Q&A: Composting Talk To Be Held Thursday at New Canaan Library


New Canaan Library, Planet New Canaan and the Conservation Commission are co-sponsoring a talk about composting on Thursday.

Registration is open for ‘Anyone Can Compost: Approaches to Home Composting that Work for You,’ to be held at 6 p.m. on June 15 in the Jim & Dede Bartlett Auditorium at the library. It features Master Gardener and Composter Alice Ely, garden education chair at Wakeman Town Farm, one of the organizers of Westport‘s Pollinator Pathway, a UConn Advanced Master Gardener and a UConn Master Composter.

Composting is widely practiced in New Canaan. According to data supplied by the Department of Public Works, the total food scrap collection weight at the transfer station (in pounds) for the five weeks starting May 3 are: 1,110, 1,420, 980, 1,040 and 1,150.

We put some questions to the co-sponsors and heard back from Miki Porta of New Canaan Library, Robin Bates-Mason of Planet New Canaan and Chris Schipper of the Conservation Commission.

Here’s our exchange.


New Canaanite: For our readers who may not be familiar with composting, please give us an overview of what it entails for a household and why your Planet New Canaan encourages it.

Robin Bates-Mason of Planet New Canaan: Composting is the process of taking organic material and converting it into a nutrient rich soil amendment. This is done through a controlled process of combining nitrogen (food scraps like banana peels, apple cores, cucumbers, egg shells, coffee grinds, etc. ) with carbon (leaves that have fallen or brown paper). Oxygen is needed (aerobic) to help properly break down the organic material – when organic material goes into landfill and breaks down without oxygen, it produces methane gas and becomes sludge.

It’s important to compost or recycle food scraps as the EPA estimates that at least 22% of municipal waste is organic material. This material is reusable and turns into a great soil amendment. Also, food waste is heavy and as we ship our trash to an incinerator in Bridgeport (Wheelabrator), it’s good to cut down on the energy needed to transport the material and wet organic material does not burn well. Areas where organic material goes into landfill, it produces methane gas. Connecticut is pushing composting because the incinerator in Hartford was closed which served 44 towns and all of the other incinerators in CT are at full capacity. There are no real working landfills with the exception of one in Putnam which takes incinerator ash and they just expanded and of course, you want to reduce the ash going to this landfill so it lasts longer.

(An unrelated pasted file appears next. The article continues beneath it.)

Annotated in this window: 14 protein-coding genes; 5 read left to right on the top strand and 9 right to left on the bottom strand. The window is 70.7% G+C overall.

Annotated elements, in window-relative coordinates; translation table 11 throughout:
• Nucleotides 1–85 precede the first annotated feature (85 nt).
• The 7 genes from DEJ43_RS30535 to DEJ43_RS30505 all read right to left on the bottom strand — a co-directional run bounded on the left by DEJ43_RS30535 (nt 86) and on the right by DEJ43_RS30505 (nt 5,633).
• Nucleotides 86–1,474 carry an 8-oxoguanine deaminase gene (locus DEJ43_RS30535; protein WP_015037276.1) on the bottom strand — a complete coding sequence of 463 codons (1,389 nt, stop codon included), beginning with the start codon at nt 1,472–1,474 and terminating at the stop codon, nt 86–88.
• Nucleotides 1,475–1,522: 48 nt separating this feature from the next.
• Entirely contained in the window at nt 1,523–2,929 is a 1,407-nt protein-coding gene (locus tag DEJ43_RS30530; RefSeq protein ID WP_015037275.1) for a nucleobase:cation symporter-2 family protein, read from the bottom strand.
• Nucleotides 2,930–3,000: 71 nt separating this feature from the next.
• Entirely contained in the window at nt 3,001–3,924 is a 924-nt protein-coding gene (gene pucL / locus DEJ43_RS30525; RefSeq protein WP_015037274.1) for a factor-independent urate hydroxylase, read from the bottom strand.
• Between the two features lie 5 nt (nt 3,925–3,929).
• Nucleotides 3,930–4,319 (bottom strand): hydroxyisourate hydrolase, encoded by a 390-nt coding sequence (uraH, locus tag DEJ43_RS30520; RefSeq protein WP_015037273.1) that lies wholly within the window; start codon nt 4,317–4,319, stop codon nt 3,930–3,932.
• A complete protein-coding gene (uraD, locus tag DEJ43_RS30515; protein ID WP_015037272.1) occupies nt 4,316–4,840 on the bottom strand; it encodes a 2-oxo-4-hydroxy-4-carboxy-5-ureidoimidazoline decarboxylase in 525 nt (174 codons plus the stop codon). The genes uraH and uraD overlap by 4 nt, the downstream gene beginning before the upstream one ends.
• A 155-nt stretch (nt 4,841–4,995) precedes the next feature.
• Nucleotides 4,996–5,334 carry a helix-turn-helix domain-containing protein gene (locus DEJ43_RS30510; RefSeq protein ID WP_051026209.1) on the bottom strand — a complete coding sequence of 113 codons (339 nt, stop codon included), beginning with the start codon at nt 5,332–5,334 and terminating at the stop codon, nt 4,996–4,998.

I started composting 16 years ago. We greatly reduced our garbage output and canceled our private collection because we just weren’t producing enough garbage and what we brought to the transfer station wasn’t smelly. Also, I use my compost for my garden – it really is black gold.

 I do not not compost meat as my compost pile is not large enough to produce enough heat to kill off bacteria from meat. The industrial composter where our town’s food scraps goes accepts meat as they have enough volume to create enough heat to kill any harmful bacteria. I don’t have any meat that is wasted in my house because we have a dog and a cat. For residents with a transfer station pass, they can bring meat and vegetable matter for recycling.

PNC encourages composting because it is a reusable resource which is great for the garden but reduces the strain on our incinerators. Also, if going to a landfill, we don’t want to create more methane gas. (We started the Christmas Tree recycling because we found out most trees were going to landfill in upstate NY).


What is your sense of the uptake up composting among New Canaan residents? What trends, if any, are you seeing among households that compost?

Chris Schipper of the Conservation Commission: While we have no firm numbers at hand, we know New Canaan has to become more sustainable by reducing our waste stream per capita. Composting is a great way to do that and enhance the soil productivity around your property. Our general landcare practice of pristine cut lawns and clean-swept yards means tons of clippings and leaves go into the waste stream. The joy of embracing even small meadows and allowing leaf litter to accumulate would add immeasurably to local biodiversity, support insect and firefly populations, and provide the food pyramid for birds, bees, butterflies and bats. Nature loves a little messiness in our yards.